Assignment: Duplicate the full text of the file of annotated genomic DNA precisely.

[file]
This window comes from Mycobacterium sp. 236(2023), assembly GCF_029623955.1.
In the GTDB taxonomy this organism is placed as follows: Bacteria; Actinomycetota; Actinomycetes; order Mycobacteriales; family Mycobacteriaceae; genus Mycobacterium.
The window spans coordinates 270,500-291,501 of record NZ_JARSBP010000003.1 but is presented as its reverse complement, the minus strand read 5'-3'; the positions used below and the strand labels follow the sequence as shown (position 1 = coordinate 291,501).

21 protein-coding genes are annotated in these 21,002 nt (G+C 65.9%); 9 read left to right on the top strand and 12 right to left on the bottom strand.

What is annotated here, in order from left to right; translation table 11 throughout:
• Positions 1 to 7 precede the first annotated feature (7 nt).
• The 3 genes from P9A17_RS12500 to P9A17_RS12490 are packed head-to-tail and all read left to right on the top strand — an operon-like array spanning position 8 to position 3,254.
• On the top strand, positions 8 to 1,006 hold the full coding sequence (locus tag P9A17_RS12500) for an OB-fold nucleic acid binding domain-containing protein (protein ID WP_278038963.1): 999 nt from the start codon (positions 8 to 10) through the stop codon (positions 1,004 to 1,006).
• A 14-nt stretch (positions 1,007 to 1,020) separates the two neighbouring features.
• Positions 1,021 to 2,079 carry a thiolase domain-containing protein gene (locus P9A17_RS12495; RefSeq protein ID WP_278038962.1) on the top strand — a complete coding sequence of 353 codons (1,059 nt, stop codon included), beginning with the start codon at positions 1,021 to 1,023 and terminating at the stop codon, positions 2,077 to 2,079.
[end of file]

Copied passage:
This window comes from Mycobacterium sp. 236(2023), assembly GCF_029623955.1.
In the GTDB taxonomy this organism is placed as follows: Bacteria; Actinomycetota; Actinomycetes; order Mycobacteriales; family Mycobacteriaceae; genus Mycobacterium.
The window spans coordinates 270,500-291,501 of record NZ_JARSBP010000003.1 but is presented as its reverse complement, the minus strand read 5'-3'; the positions used below and the strand labels follow the sequence as shown (position 1 = coordinate 291,501).

21 protein-coding genes are annotated in these 21,002 nt (G+C 65.9%); 9 read left to right on the top strand and 12 right to left on the bottom strand.

What is annotated here, in order from left to right; translation table 11 throughout:
• Positions 1 to 7 precede the first annotated feature (7 nt).
• The 3 genes from P9A17_RS12500 to P9A17_RS12490 are packed head-to-tail and all read left to right on the top strand — an operon-like array spanning position 8 to position 3,254.
• On the top strand, positions 8 to 1,006 hold the full coding sequence (locus tag P9A17_RS12500) for an OB-fold nucleic acid binding domain-containing protein (protein ID WP_278038963.1): 999 nt from the start codon (positions 8 to 10) through the stop codon (positions 1,004 to 1,006).
• A 14-nt stretch (positions 1,007 to 1,020) separates the two neighbouring features.
• Positions 1,021 to 2,079 carry a thiolase domain-containing protein gene (locus P9A17_RS12495; RefSeq protein ID WP_278038962.1) on the top strand — a complete coding sequence of 353 codons (1,059 nt, stop codon included), beginning with the start codon at positions 1,021 to 1,023 and terminating at the stop codon, positions 2,077 to 2,079.